Stonehenge remains one of the most debated prehistoric monuments in the world. Archaeologists believe the ring of standing stones was erected some time between 3000 BC and 2000 BC, but since the culture who created it left no written records, its ultimate purpose remains unknown. Most theories posit that the structure had some sort of ancient astronomical significance, but those are still debated. Perhaps more mysteriously, scientists still aren’t exactly sure how ancient people could have constructed the monument with the technology available to them.
A long-standing theory about the stones is that they were somehow transported to their current resting place from likely Wales. The particular type of stone used to construct the monument isn’t readily found in the area. However, earlier this year, British archaeologist Mike Pitts published a radical new theory claiming that some of the Stonehenge stones were in place millions of years before humans arrived in the area. Pitts claims that the two largest stones’ alignment with the solstice sun is coincidental, but that this alignment was noticed by ancient people who then built the rest of the monument around these two stones.
Now, a controversial new theory has been published claiming the opposite: that the stones were carried from far away in Wales. Rather than being transported by humans as is commonly thought, though, this theory instead argues that the stones were carried by a glacier. The theory was put forth by geologist Brian John in his new self-published book The Stonehenge Bluestones due for a June 1 release. John says that much of the current thinking surrounding Stonehenge’s construction is all based on the idea that humans, not mother nature, carried the stones. John, however, thinks this is simply hubris:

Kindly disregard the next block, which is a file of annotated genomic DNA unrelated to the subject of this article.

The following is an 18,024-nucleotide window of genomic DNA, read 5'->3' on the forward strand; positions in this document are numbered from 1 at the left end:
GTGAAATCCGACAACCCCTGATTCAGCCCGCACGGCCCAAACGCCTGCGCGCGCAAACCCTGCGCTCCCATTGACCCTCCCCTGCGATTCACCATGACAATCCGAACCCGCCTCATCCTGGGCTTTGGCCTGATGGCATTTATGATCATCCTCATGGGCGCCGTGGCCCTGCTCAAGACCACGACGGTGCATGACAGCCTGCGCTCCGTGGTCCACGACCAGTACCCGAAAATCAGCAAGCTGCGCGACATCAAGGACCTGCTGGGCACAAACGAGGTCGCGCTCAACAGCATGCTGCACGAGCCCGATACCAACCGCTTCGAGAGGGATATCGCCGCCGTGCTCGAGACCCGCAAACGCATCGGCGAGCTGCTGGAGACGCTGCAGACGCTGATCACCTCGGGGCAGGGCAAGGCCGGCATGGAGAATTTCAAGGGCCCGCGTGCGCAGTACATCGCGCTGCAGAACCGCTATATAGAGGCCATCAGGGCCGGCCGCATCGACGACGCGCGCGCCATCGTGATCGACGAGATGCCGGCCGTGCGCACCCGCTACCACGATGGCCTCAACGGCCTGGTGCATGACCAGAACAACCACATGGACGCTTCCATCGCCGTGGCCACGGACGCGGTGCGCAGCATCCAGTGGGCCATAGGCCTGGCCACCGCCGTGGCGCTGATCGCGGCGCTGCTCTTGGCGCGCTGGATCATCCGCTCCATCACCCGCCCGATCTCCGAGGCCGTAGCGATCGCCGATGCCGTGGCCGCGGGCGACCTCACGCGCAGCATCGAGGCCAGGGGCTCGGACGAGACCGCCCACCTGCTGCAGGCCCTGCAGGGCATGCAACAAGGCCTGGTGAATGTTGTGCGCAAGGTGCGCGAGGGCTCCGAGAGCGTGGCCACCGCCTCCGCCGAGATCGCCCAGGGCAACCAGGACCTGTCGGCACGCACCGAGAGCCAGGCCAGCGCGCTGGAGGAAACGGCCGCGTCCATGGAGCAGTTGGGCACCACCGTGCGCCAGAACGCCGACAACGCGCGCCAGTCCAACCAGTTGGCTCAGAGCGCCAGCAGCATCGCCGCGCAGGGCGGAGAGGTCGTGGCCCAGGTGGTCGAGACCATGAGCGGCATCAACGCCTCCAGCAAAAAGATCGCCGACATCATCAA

Archaeologists, in general, have assumed that if the ice couldn’t have carried them, therefore they must have been carried by human beings. People have loved this story: all of the heroic ancestors slaving away, collecting up these stones from west Wales and then carrying them all the way to Stonehenge. We all love heroic tales, and I think that’s why people have just accepted this, more or less, at face value without any questioning of the evidence on which it’s based.
John’s theory is based on his analysis of the stones themselves, which he claims are “rather clumpy bits of stone” characteristic of the stones typically carried around and ground up by glaciers. There is no evidence that humans transported the stones to their current location, he adds.
However, many other archaeologists do not agree. Josh Pollard, a University of Southampton archaeologist, told LiveScience.com that the glacier hypothesis is “looking increasingly untenable.” Pollard adds that nearby rock outcroppings show evidence of ancient quarry activity and match the composition of the stones at Stonehenge. Pollard is part of The Stonehenge Riverside Project, a research venture which studies nearby exposed rock outcrops to try and find a local source for the Stonehenge stones.
This scientists’ squabble might just be an academic ‘turf’ war, but it demonstrates just how mysterious Stonehenge remains today. Despite our best efforts, we still can’t crack the mysteries of how or why the monument was built. Will we ever know?